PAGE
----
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Woman sings anew after 2nd double lung transplant

(CBS News) Opera singer Charity Tillemann-Dick calls her disease the "reverse Grinch effect."

She has an enlarged heart, and suffers from idiopathic pulmonary hypertension, a condition that doesn't allow oxygen to be properly absorbed, causing the heart to work overtime.

Charity, 27, has had two double-lung transplants. Doctors say she would have died without them.

"CBS This Morning" visited her in February in a hospital room at the Cleveland Clinic, and she was hoping, praying that she might sing again.

And sing, she has, in a remarkable performance, considering one doctor told her singing might *kill* her, and she worried she might never sing again.

Charity stood on stage last month to perform for the first time in public since the second double lung transplant.

When we first met her, she was just recovering from the new lung transplant and in such a fragile state that we had to wear masks to keep the germs at bay.

Before her surgery, she'd been in a medically-induced coma and on advanced life support. The wait for a new set of lungs had been excruciating.

"I'd go to bed at night not sure whether I was going to wake up in the morning," she says.

But finally, an organ donor gave her a new set of lungs. And, with that, life. And, just maybe, her voice.

"Let's be frank: Anytime they're going to stick breathing tubes down your throat - vocal cords are two tiny, very delicate flaps of tissue in your throat ... and they're very easily damaged," Charity says. "And I was always comforted to hear (a doctor) say I'd sing again. But anytime you're dealing with breathing tubes, that prospect is dubious."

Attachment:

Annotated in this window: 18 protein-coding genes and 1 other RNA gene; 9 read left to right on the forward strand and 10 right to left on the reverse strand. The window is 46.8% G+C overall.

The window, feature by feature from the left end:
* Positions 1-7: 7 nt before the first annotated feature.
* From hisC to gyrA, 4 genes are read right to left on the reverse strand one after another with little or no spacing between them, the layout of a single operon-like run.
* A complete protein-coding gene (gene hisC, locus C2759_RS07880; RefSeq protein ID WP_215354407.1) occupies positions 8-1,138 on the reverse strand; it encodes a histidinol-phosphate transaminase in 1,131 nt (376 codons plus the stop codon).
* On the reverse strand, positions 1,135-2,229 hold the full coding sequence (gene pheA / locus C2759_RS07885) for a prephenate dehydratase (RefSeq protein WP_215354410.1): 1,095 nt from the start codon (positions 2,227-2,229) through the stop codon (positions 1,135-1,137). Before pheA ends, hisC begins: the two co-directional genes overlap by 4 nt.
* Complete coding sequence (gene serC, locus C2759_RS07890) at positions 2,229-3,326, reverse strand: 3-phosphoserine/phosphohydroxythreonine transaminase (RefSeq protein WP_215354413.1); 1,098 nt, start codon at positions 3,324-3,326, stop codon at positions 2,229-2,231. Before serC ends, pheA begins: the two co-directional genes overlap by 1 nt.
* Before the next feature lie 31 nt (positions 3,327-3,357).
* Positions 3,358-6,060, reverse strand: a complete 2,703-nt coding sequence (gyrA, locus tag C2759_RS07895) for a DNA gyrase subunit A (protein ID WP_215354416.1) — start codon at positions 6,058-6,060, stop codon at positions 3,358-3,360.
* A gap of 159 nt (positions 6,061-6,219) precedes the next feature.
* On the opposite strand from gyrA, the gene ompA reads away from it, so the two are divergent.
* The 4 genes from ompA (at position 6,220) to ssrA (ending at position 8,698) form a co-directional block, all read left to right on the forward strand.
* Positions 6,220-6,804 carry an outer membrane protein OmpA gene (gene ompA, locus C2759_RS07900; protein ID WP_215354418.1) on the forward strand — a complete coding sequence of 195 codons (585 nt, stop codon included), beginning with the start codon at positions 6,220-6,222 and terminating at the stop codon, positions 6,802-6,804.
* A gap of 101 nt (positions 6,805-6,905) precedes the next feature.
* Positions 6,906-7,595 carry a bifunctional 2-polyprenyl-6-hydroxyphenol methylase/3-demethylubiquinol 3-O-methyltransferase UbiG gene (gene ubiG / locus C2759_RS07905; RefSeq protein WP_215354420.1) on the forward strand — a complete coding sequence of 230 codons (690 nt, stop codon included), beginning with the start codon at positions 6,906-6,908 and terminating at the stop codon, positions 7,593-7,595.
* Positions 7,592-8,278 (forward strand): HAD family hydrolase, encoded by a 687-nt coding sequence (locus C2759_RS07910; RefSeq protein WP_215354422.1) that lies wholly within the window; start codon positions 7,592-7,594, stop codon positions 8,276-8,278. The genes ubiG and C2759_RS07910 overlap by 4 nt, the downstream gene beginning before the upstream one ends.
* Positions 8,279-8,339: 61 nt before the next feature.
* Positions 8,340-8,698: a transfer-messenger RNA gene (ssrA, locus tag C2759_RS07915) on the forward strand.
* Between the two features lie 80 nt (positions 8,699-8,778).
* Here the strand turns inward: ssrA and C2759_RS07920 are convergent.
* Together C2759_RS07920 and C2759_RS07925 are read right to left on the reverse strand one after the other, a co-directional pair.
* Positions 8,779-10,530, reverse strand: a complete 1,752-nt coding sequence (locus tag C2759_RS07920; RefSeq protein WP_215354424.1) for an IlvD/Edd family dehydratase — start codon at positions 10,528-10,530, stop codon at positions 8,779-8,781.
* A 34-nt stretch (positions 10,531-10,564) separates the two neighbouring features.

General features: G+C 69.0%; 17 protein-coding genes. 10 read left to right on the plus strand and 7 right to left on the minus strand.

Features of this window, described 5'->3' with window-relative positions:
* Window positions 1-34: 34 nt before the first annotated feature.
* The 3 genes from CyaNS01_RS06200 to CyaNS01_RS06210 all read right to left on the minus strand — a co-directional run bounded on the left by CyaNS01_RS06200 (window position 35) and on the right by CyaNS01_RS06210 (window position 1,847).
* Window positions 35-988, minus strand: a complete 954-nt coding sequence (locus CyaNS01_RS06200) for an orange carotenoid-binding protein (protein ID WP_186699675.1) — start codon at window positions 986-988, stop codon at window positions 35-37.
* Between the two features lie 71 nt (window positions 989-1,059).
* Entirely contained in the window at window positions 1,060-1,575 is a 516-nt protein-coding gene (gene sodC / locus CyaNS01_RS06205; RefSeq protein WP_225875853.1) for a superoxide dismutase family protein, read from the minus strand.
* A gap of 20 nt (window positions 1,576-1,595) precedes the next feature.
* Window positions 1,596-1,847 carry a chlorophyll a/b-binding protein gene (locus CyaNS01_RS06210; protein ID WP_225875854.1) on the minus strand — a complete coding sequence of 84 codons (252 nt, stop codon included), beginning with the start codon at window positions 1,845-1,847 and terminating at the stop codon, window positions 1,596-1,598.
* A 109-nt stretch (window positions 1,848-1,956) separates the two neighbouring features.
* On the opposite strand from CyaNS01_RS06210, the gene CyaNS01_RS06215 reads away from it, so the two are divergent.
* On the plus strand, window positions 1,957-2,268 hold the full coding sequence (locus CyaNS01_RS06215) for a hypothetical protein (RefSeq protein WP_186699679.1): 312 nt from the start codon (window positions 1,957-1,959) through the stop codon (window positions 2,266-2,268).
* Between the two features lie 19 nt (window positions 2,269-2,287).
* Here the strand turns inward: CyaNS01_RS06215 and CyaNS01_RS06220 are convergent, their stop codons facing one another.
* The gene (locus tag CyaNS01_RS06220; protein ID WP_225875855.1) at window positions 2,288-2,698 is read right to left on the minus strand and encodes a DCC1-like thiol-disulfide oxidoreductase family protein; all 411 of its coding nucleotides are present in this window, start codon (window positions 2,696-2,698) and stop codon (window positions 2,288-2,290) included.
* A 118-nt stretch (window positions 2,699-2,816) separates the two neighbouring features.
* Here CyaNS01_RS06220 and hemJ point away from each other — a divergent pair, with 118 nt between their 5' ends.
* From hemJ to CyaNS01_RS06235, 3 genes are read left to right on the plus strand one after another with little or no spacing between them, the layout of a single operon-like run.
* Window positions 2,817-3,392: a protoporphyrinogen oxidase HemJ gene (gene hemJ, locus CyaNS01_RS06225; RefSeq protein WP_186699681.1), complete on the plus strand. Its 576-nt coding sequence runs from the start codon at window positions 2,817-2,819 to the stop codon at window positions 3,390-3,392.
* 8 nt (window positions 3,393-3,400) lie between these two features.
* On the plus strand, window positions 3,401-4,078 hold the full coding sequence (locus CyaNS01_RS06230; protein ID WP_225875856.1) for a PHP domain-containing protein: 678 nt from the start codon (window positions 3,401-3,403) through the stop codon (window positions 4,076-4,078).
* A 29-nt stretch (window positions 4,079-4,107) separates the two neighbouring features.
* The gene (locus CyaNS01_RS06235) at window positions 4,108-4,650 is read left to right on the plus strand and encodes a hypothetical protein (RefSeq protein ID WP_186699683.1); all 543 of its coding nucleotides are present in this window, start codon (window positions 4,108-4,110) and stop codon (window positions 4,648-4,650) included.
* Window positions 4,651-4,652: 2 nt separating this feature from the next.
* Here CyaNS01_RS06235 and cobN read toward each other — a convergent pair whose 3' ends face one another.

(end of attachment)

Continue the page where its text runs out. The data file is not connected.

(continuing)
This time, we met not at a hospital, but at a hotel, just a few hours before she'd sing - in public - for the first time.

"Obviously, I was in a coma for over a month - I couldn't breathe anymore - I couldn't move my arms when I got out. I could barely move my fingers, let alone my legs. And I couldn't talk. I couldn't do anything, let alone sing."

But she started to practice quietly in her hospital room, singing to herself and the family by her side.

"After re-learning to breathe and to move and to walk, I had to start the process of re-training my muscles to learn how to sing," Charity recalls.

And when she did sing, it was at an Indianapolis conference to encourage organ donation.

Backstage, she said, "For two months out of the hospital - I sound great!"

She called it a "milestone," adding, "I'm very, very grateful to have made it through it."

That night, she gave an even more powerful performance at an Indianapolis opera house.

A small scar was the only sign that her lungs were not the ones she was born with.

"Music is the love of my life and that - it's each of our dreams to - to spend our lives with the people - with the things that we love most," Charity reflected. "And I'm so grateful to be given another opportunity to sing and - and to share. And it brings me more joy than I can express."

"And I express a lot of things (she said with a laugh), "so that's saying something!"

Charity is eager to share her story because she wants people to be aware of the importance of organ donation.

She and her sisters have started a Facebook page for people to share videos on the reasons they are organ donors. You can send a video to

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